But she freely admits that she still tanks now and then, including once in Singapore about five or six years ago, when she performed in a show with Singapore funnyman Kumar and the audience just did not seem to get her humour.

"It did not go well," she says. "I'm not sure why. But I also think I wasn't as good a comic then. I'm much better now than I was five years ago."

She also chooses to ignore the fact that as an Asian woman, the odds were stacked against her in the male-dominated world of stand-up.

"From an academic perspective, it's interesting to analyse that stuff. But from your own perspective, if you are that person who's a woman of colour or whatever, you should use all that stuff to empower you rather than let it hinder you.

"If you look at it like a constraint, that will become the reality. But if you view it as a factor that contributes to a unique point of view, then you can use all those things."

She credits this outlook to an unusual upbringing in San Francisco, where she and her three siblings were raised by an American-born Chinese father and Vietnameseimmigrant mother, a background she draws on when writing for Fresh Off The Boat, a series about a Taiwanese-American family in Florida.

Of her late father, an anaesthesiologist, she says: "It absolutely came from my dad because my dad was always like that - just being proud of who he was.

"He was like the anti-assimilator in a lot of ways. We grew up in a predominantly rich white neighbourhood and went to a very white private school, but he didn't try and conform and be like everybody else.

"He decked our house out like a crazy Asian household - like, every rug was a super Chinese rug, we had stone carvings and Eight Immortals paintings all over the house and when we went out for food, it was always Chinese food."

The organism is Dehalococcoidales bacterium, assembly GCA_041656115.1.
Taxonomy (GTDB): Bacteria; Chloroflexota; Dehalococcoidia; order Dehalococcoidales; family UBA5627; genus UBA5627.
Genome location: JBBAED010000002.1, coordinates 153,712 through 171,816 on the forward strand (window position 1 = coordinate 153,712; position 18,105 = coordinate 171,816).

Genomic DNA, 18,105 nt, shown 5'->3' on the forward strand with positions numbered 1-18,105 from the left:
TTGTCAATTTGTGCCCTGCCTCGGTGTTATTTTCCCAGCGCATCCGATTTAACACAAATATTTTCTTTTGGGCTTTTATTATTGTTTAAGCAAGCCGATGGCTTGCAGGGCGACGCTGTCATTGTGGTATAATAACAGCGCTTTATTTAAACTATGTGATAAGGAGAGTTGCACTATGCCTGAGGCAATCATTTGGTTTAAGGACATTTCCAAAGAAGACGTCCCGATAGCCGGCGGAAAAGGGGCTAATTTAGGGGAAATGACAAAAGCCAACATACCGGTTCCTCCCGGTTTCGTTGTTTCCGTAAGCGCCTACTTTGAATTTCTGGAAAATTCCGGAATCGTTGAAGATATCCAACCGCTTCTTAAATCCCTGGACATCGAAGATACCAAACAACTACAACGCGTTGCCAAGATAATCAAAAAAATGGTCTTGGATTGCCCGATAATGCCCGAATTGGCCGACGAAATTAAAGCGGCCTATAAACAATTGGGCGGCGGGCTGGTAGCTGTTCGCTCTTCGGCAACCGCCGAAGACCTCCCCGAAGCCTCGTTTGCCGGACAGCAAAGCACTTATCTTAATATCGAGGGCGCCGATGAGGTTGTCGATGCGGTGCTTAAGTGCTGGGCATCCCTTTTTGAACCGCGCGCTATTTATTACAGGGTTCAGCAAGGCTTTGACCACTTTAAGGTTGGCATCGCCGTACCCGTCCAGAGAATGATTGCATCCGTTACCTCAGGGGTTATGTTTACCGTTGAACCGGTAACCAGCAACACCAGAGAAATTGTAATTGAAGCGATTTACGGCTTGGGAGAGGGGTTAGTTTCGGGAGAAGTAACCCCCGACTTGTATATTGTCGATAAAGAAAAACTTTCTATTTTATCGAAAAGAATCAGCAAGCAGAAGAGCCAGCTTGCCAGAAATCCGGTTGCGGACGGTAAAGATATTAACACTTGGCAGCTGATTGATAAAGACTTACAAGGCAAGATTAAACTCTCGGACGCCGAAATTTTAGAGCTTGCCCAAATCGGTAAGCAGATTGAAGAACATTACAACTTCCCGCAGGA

Wong's family has always supported her choice of career, she says. "I don't know if my mum knows exactly what's going on or if my dad knew when he was alive, but they were always very proud and very supportive."

They have also embraced her bawdiest material, she says.

"I come from a really unconventional family. To give you an example, my parents took me to see Pulp Fiction when I was in sixth grade," she says, referring to Quentin Tarantino's violent 1994 crime film. "They were really not into censorship. They would make dirty jokes at home all the time too."

Her husband, Mr Hakuta, who is of Japanese and Filipino descent, is a fan of hers as well, despite occasionally being the subject of the joke himself.

"Before we got together, we had met at a wedding and then I invited him to a show. He saw me at that show and he was so into it.

"Since then, we have this system where I will test out a joke that involves him at small shows in Los Angeles and if I think it really has legs and it's almost near completion, I'll go to him and say, 'Here it is. Yay or nay?'

"If he's like, 'I don't want that out there', then it's scratched," she explains, adding that her husband exercises his veto "maybe 25 per cent of the time".

But she happily acquiesces when he does.

"Marriage is a priority over material. I can always make new jokes, but I can't marry another man. I don't want to."

•Ali Wong: Baby Cobra is out on Netflix.

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A version of this article appeared in the print edition of The Straits Times on June 27, 2016, with the headline Rising comedienne Ali Wong remembers the time she failed at a live show here. Subscribe